To make the vinaigrette: Macerate raspberries and mint in a small bowl. Whisk in shallots, olive oil, vinegar and salt and pepper. Add more olive oil if you desire a thinner consistency. Allow vinaigrette to set for 30 minutes or more, to allow the flavors to meld together.

To assemble the salad: Slice cooled beets into quarters, and arrange on a plate. Sprinkle crumbled feta over the beets, and drizzle raspberry vinaigrette over the beets and feta. Garnish with fresh mint. Serve immediately. (Note: this beet salad could be served atop a bed of arugula, spinach, etc.)

For the love of beets.

I apologize for the sudden outpouring of beet recipes on my blog. I don’t quite know what’s gotten into me.

I think I’ve mentioned this before, but I did not like beets until somewhat recently. Not one bit. I don’t know what finally persuaded me, but suddenly I can’t get enough of them! They are just so darn beautiful (and tasty! And good for you!) So many great things rolled up into one pretty little package.

My theory behind the sudden outpouring of beet recipes is that I’m making up for lost time. All those years I spent hating beets…I had no idea what I was missing. So now that I’ve fallen in love with this ruby red root vegetable, I’m going a little beet crazy. To all you beet haters out there: I apologize. I know that my blog is quite beety at the moment. So, I promise that this will be the last of the beet recipes for awhile, OK? Besides, I have spring vegetables to concentrate on now. Bring on the asparagus, radishes, strawberries, snap peas, and more!

However, I will say one more thing to the beet haters out there. If you could find it in your heart to give beets another chance, you might be pleasantly surprised. Beets – when done right – are nothing like their soggy, ghoulish canned counterparts (don’t even get me started on canned beets: ICK!). With that being said, I’ll leave you with a few of the recipes that have helped me learn to love beets.

Beet Quinoa Pancakes
Boozy Beet and Apple Popsicles
BLBs – Bacon, Lettuce, and Beet Sandwiches

And now, for all you beet lovers…you’re in for a real treat. I have not one, but two beet recipes for you. I served both of these at my Cheese, Wine and Swine dinner party (However, I did not serve them together, as I thought that might be overdoing it a touch). The Babushka (beet cocktail) was paired with the melon and duck proscuitto appetizer, and the Roasted Beet and Fennel Salad was served as the second course (paired with a lovely French Rosé).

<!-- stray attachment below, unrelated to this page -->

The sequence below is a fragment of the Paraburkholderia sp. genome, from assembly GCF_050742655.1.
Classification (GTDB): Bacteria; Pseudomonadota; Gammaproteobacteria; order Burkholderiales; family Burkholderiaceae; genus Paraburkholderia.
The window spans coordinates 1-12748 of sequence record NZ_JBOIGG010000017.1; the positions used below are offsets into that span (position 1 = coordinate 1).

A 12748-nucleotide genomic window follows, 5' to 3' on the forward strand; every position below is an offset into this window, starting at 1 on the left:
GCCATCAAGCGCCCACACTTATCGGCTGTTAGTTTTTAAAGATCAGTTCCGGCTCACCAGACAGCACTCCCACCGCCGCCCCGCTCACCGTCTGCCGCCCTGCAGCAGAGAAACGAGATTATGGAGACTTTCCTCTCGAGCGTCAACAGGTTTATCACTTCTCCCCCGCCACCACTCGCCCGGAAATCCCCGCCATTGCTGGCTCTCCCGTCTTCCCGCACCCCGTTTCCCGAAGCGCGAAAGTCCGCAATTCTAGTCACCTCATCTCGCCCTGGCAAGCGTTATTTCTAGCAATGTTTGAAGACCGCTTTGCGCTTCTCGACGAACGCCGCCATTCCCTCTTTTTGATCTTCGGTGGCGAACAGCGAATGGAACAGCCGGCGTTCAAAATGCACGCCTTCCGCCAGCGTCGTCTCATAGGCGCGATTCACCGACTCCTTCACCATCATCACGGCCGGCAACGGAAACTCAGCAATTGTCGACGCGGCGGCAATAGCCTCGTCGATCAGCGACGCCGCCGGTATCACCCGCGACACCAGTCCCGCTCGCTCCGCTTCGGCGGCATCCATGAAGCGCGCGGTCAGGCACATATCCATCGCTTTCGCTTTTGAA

I’ll leave you all with this thought: this weekend, I planted 3 rows of chioggia beets in my garden. So when I harvest those little beauties, I can promise you I’ll go on a beet craze again. For now, I’ll leave you with these two recipes and lay off the beets for awhile. :)

The Babushka
(Makes 1 cocktail)
3 oz beet vokda (Click here for the recipe)
1 tablespoon fresh squeezed lemon juice
1 teaspoon simple syrup (*or ginger simple syrup, recipe here)
1 oz of Prosecco (or other sparkling wine)

In pitcher or measuring cup, gently stir together beet vodka, lemon juice and simple syrup. Pour into a chilled martini glass. Gently pour prosecco over the top. Garnish with lemon wedge. Serve immediately.

Roasted Beet and Fennel Salad with Whipped Goat Cheese and Pistachio Vinaigrette
(Serves 4)
4 large beets
1 fennel bulb
1/2 cup good quality goat cheese, at room temperature
2 tablespoons creme fraiche or sour cream
1/3 cup shelled pistachios, roughly chopped
1/8 tsp nutmeg
The juice of one lemon
1/2 tsp apple cider vinegar
1/4 cup olive oil
Salt & pepper to taste

Preheat oven to 400 degrees.

Roast beets: Wash the beets and remove greens (set aside for another use). Do not peel the beets. Wrap each beet in a piece of tinfoil and place directly on rack in preheated oven. Roast 45 minutes to an hour, or until beets are tender when pricked with a fork or knife. Allow beets to cool. Once cooled, the skin should peel or rub off easily. Remove skin and slice beets into 1/4 or 1/2 cubes.